n Journal for Semitics - A new look at the Mamluk navy : research article

Volume 17, Issue 2
  • ISSN : 1013-8471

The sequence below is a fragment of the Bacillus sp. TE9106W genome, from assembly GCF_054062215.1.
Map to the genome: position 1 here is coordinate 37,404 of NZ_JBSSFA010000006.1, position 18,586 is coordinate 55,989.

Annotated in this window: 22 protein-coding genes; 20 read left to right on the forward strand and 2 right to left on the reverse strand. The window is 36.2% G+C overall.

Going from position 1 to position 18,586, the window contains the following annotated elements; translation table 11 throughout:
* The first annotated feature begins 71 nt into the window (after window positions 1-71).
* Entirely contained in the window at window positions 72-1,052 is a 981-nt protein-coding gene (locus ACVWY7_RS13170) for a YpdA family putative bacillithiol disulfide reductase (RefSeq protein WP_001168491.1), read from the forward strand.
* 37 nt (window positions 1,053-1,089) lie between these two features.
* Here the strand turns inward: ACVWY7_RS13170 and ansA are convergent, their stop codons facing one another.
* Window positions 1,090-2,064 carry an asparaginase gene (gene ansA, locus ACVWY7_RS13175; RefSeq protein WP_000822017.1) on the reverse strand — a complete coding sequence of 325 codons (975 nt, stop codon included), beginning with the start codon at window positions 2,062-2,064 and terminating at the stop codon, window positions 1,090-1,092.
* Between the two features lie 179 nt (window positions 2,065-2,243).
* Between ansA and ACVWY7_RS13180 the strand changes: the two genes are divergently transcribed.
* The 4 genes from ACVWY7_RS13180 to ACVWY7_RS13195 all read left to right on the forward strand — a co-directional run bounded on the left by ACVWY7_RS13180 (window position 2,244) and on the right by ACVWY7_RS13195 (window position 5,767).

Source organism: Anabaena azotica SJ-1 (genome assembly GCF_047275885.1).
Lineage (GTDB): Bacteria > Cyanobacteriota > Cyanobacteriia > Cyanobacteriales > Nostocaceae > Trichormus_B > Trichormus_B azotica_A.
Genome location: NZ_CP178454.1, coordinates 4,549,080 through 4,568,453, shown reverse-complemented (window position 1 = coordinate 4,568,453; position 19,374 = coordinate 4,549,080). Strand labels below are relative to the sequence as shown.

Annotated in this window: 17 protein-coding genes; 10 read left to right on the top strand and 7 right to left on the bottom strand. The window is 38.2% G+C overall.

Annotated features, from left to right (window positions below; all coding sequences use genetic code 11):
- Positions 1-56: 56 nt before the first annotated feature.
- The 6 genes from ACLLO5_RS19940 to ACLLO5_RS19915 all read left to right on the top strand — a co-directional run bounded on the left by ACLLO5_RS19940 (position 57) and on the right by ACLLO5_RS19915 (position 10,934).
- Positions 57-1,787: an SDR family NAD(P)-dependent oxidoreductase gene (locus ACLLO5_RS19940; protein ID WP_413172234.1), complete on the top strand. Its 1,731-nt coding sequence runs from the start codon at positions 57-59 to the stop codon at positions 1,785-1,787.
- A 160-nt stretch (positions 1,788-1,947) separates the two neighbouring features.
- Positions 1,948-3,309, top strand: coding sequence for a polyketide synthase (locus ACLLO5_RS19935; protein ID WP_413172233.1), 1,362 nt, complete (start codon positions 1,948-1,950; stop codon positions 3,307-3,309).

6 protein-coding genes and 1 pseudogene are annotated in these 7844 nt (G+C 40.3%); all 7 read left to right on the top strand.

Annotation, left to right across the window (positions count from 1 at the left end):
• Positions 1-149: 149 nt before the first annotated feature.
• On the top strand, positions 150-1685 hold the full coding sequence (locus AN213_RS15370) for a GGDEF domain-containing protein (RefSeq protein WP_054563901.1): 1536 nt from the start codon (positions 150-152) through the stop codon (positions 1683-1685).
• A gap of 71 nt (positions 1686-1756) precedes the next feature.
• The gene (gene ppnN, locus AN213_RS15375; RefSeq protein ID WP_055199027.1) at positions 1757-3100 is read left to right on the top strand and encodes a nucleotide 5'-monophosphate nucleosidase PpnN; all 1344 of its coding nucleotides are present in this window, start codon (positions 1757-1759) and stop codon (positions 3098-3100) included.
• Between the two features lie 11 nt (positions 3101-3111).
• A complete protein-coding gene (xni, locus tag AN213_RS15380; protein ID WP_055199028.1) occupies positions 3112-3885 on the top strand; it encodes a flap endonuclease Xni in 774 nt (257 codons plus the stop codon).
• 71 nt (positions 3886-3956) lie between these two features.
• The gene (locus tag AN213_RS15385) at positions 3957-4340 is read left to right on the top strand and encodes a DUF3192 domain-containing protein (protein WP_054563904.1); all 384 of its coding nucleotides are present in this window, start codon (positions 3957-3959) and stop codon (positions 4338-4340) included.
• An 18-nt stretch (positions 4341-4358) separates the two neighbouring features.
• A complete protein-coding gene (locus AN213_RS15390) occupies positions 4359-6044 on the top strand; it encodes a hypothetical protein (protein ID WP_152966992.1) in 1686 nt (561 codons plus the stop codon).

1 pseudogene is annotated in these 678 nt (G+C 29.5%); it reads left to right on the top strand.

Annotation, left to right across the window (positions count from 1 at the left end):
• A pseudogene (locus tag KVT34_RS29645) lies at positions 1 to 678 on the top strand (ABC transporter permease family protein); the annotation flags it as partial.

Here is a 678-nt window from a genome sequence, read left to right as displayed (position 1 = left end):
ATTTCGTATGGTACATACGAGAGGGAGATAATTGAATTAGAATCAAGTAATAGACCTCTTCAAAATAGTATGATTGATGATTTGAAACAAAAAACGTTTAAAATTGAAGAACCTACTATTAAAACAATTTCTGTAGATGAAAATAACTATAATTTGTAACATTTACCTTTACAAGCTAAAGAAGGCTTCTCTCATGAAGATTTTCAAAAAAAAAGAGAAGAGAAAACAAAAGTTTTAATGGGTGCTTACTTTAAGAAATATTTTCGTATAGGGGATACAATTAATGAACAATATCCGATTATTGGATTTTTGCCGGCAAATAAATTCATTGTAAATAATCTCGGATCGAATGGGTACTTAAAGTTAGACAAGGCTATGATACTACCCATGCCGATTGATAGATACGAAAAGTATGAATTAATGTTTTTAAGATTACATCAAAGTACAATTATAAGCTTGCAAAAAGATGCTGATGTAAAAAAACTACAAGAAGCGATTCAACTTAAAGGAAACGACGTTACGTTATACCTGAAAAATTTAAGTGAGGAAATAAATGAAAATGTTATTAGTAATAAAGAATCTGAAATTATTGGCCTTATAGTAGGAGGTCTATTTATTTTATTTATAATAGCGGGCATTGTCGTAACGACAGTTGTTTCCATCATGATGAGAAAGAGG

The Mamluks, famous for their ferocious land forces and especially for their cavalry, have been considered incompetent in naval warfare. David Ayalon, who had contributed substantially to the study of the Mamluks, expressed the view that the Mamluks' navy was utterly worthless. Albrecht Fuess went beyond this point and accused the Mamluks of suffering form ''hydrophobia''. The present author has emphasized that both Ayalon and Fuess applied a monolithic approach to the Mamluks' navy from its origin to its later development. The present author notes that, while before the sack of Alexandria by the crusaders in 1365 A.D. the Mamluks were notoriously indifferent to any naval preparedness, later they paid special attention to it. This change in focus explains their success in conquering Cyprus in 1426 and keeping it as a tributary state. No such accomplishment could have been achieved without a strong fleet in spite of its undeniable shortcomings.

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